01/01/1999
Measuring Technical Efficiency with Panel Data: Results from Competing Models

Measuring Technical Efficiency with Panel Data: Results from Competing Models

This paper provides an empirical comparison of time-varying technical inefficiency measures obtained from the econometric estimation of different specifications of the stochastic production frontier model.

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The use of panel data, repeated observations on each production unit, considerably enrich the econometric analysis of stochastic production frontier models and have several potential advantages over simple cross-section data.  First, it offers a more efficient econometric estimation of the production frontier model. Second, it provides consistent estimators of firm inefficiency, as long as the time dimension of the data set is sufficiently large. Third, it removes the necessity to make specific distributional assumptions regarding the one-sided error term associated with technical inefficiencies in the sample. Fourth, it does not require inefficiency to be independent of the regressors included in the production frontier.[iv]  Fifth, it permits the simultaneous identification of both technical change and time-varying technical inefficiency, establishing thus a clear link between technical change, technical efficiency and productivity. 

Since the very first detailed discussion of efficiency measurement within the context of panel data (i.e., Pitt and Lee, 1981; Schmidt and Sickles, 1984), several alternative models have been progressively developed extending the existing methodological framework to account for different theoretical issues in empirical frontier modeling.  These can broadly be divided into three groups.  Within the first group, models may be classified according to the method of estimation.  In this case, we may distinguish between those making use of specific distributional assumptions regarding the one-sided error term, such as maximum likelihood (ML) estimators, and those that do not such as the traditional panel data model techniques (i.e. fixed or random effects and instrumental variables estimator).  Within both groups, models may be classified according to type of panel data used, i.e., balanced, unbalanced, rotating.  Lastly, within the third group, production frontier models may be classified according to the temporal pattern of technical inefficiency, which can be time-invariant or time-variant.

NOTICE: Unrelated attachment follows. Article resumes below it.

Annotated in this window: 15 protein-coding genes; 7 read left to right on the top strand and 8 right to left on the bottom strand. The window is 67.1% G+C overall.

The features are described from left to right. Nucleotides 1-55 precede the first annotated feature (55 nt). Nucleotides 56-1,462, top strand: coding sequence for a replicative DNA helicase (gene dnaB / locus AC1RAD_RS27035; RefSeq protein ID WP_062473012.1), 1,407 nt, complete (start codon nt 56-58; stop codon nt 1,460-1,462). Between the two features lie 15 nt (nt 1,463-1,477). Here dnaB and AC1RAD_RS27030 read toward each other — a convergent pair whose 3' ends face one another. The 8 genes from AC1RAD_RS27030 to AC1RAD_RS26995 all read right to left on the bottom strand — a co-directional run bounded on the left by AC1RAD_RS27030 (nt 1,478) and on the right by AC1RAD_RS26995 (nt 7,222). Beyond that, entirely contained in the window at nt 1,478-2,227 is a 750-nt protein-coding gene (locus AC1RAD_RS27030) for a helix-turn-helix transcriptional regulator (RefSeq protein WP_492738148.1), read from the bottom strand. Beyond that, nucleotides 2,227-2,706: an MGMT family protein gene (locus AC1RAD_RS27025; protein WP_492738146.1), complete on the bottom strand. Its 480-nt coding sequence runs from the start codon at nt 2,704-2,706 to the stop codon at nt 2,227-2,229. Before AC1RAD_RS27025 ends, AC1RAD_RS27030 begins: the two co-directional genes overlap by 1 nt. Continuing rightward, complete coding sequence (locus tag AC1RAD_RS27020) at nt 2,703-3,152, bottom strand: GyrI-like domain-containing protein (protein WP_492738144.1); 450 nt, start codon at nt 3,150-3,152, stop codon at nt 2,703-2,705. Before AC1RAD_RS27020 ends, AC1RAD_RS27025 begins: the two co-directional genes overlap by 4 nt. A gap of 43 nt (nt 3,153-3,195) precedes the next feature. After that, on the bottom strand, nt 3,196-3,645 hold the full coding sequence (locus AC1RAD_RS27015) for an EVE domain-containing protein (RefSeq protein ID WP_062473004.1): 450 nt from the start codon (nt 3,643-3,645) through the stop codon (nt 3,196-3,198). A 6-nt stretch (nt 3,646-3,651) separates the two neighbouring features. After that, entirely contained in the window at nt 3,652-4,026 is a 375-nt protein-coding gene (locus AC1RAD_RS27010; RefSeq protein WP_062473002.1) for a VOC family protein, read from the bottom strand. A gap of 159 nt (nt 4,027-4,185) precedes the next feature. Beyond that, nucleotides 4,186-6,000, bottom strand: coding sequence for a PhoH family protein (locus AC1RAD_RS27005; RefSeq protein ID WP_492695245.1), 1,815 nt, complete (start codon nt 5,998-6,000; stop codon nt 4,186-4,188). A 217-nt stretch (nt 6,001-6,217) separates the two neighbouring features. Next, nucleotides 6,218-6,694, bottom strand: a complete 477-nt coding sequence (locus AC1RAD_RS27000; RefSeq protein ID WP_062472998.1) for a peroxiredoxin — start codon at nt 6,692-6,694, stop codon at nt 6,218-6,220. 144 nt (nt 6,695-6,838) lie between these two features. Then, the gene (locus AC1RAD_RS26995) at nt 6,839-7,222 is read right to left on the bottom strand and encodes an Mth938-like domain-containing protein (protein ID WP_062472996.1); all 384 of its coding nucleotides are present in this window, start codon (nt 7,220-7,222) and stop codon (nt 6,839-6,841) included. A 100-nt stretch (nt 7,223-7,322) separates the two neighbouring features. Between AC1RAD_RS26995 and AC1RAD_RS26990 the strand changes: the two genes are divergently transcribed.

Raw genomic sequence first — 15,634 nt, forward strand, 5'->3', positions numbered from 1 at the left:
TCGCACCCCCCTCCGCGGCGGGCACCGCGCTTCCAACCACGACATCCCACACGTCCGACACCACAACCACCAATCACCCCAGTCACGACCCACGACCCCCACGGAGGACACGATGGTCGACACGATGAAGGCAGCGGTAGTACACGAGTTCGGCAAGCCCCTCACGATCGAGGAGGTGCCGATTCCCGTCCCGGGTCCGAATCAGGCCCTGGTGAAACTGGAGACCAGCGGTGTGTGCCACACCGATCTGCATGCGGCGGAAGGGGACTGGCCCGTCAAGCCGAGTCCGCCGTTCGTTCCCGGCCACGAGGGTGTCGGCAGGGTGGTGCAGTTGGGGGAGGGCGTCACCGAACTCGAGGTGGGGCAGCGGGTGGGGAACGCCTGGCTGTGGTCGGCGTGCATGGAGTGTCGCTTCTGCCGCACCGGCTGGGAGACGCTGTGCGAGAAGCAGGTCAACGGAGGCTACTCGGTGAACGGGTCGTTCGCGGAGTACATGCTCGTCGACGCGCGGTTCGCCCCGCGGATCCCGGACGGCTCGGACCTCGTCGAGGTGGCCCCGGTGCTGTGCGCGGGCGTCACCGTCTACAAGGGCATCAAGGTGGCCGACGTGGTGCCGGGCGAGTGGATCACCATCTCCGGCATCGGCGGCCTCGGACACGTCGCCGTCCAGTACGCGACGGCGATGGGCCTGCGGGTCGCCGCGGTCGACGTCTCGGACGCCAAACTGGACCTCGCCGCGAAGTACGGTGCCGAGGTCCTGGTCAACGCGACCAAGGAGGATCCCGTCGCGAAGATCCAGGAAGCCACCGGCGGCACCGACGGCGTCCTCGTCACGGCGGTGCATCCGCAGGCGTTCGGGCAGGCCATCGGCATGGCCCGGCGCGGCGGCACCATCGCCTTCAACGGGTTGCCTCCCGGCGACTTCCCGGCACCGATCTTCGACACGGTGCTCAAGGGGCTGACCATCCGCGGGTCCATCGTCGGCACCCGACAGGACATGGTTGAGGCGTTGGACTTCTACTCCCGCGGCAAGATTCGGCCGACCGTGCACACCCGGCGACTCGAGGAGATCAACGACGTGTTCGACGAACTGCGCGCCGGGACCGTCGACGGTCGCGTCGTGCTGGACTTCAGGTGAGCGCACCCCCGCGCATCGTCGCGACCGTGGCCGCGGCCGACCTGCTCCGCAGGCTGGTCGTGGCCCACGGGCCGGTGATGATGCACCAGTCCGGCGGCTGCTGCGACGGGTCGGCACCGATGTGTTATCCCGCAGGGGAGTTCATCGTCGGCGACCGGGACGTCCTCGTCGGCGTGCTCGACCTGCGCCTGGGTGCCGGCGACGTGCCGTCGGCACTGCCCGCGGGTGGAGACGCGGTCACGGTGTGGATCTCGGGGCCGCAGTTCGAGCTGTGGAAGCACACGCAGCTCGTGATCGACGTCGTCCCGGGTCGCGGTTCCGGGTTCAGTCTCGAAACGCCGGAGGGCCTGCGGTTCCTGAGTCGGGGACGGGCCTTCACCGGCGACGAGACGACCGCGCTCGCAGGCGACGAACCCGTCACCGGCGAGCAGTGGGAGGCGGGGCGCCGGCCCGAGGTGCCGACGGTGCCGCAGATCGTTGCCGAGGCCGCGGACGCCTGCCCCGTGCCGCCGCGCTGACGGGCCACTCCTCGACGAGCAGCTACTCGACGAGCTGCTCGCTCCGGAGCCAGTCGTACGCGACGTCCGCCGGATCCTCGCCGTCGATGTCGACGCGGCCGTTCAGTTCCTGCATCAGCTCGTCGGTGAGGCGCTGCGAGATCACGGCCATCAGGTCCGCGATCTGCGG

In empirical applications there has been no clear preference for one of the several alternative model specifications since no one has an absolute advantage over the others.  Moreover, the choice among them is further complicated by the fact that, in general, they are not nested to each other which implies that there are no statistical criteria to discriminate among them.  Hence, the choice for the appropriate model of pooling is based on a priori grounds related with the particular objectives of each empirical application  or with data availability as well as the underlying hypotheses for each production frontier model. However, empirical evidence suggests that the economic optima, including efficiency, are sensitive to the choice of the estimation technique.  It is evident, therefore, that all these necessitate considering the comparative performance of these models in real world applications. 

In the empirical literature on frontier modeling with panel data, the issues of model specification and selection of estimation technique have not been explored in detail.  The objective of this paper is to contribute in the existing literature providing a more comprehensive comparison of the most widely applied model specifications used to measure output-oriented time-varying technical inefficiency with panel data.  The paper explores the sensitivity of obtained technical inefficiency estimates to the choice of the model of pooling, while maintaining an identical data set and retaining the same assumptions about the underlying production technology.  In particular ten of the most widely applied frontier models are estimated and compared using a balanced panel data set from the Greek agricultural sector consisting of 100 olive-growing farms observed over the 1987-93 period. 

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